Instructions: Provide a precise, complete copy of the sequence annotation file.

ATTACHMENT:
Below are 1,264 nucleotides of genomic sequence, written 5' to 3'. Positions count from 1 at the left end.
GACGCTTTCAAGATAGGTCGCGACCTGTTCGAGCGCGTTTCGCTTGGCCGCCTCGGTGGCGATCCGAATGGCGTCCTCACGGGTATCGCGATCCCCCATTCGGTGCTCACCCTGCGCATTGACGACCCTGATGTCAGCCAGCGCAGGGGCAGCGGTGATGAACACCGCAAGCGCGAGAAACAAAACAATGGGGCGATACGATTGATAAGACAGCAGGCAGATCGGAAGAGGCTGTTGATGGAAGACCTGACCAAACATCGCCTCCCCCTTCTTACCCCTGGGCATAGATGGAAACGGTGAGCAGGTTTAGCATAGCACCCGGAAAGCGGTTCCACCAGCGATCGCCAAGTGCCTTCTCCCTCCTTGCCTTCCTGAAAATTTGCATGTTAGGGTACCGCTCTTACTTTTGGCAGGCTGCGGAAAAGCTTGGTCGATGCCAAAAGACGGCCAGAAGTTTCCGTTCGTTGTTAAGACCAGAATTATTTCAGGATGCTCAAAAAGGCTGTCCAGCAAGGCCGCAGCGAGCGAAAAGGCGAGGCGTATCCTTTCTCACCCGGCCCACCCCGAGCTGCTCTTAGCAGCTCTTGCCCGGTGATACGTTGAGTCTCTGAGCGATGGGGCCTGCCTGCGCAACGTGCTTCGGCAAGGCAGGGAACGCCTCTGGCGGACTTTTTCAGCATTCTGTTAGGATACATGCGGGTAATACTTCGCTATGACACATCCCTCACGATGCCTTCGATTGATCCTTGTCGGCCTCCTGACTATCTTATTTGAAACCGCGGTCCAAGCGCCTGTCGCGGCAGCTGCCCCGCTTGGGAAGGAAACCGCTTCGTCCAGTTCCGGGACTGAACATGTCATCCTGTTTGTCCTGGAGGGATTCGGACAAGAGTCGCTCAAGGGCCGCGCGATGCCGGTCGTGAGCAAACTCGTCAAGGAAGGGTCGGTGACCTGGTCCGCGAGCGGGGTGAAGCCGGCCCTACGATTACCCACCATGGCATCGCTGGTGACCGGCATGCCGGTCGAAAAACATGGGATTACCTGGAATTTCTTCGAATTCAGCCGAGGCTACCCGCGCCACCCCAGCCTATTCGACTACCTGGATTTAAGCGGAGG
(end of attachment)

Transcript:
Below are 1,264 nucleotides of genomic sequence, written 5' to 3'. Positions count from 1 at the left end.
GACGCTTTCAAGATAGGTCGCGACCTGTTCGAGCGCGTTTCGCTTGGCCGCCTCGGTGGCGATCCGAATGGCGTCCTCACGGGTATCGCGATCCCCCATTCGGTGCTCACCCTGCGCATTGACGACCCTGATGTCAGCCAGCGCAGGGGCAGCGGTGATGAACACCGCAAGCGCGAGAAACAAAACAATGGGGCGATACGATTGATAAGACAGCAGGCAGATCGGAAGAGGCTGTTGATGGAAGACCTGACCAAACATCGCCTCCCCCTTCTTACCCCTGGGCATAGATGGAAACGGTGAGCAGGTTTAGCATAGCACCCGGAAAGCGGTTCCACCAGCGATCGCCAAGTGCCTTCTCCCTCCTTGCCTTCCTGAAAATTTGCATGTTAGGGTACCGCTCTTACTTTTGGCAGGCTGCGGAAAAGCTTGGTCGATGCCAAAAGACGGCCAGAAGTTTCCGTTCGTTGTTAAGACCAGAATTATTTCAGGATGCTCAAAAAGGCTGTCCAGCAAGGCCGCAGCGAGCGAAAAGGCGAGGCGTATCCTTTCTCACCCGGCCCACCCCGAGCTGCTCTTAGCAGCTCTTGCCCGGTGATACGTTGAGTCTCTGAGCGATGGGGCCTGCCTGCGCAACGTGCTTCGGCAAGGCAGGGAACGCCTCTGGCGGACTTTTTCAGCATTCTGTTAGGATACATGCGGGTAATACTTCGCTATGACACATCCCTCACGATGCCTTCGATTGATCCTTGTCGGCCTCCTGACTATCTTATTTGAAACCGCGGTCCAAGCGCCTGTCGCGGCAGCTGCCCCGCTTGGGAAGGAAACCGCTTCGTCCAGTTCCGGGACTGAACATGTCATCCTGTTTGTCCTGGAGGGATTCGGACAAGAGTCGCTCAAGGGCCGCGCGATGCCGGTCGTGAGCAAACTCGTCAAGGAAGGGTCGGTGACCTGGTCCGCGAGCGGGGTGAAGCCGGCCCTACGATTACCCACCATGGCATCGCTGGTGACCGGCATGCCGGTCGAAAAACATGGGATTACCTGGAATTTCTTCGAATTCAGCCGAGGCTACCCGCGCCACCCCAGCCTATTCGACTACCTGGATTTAAGCGGAGG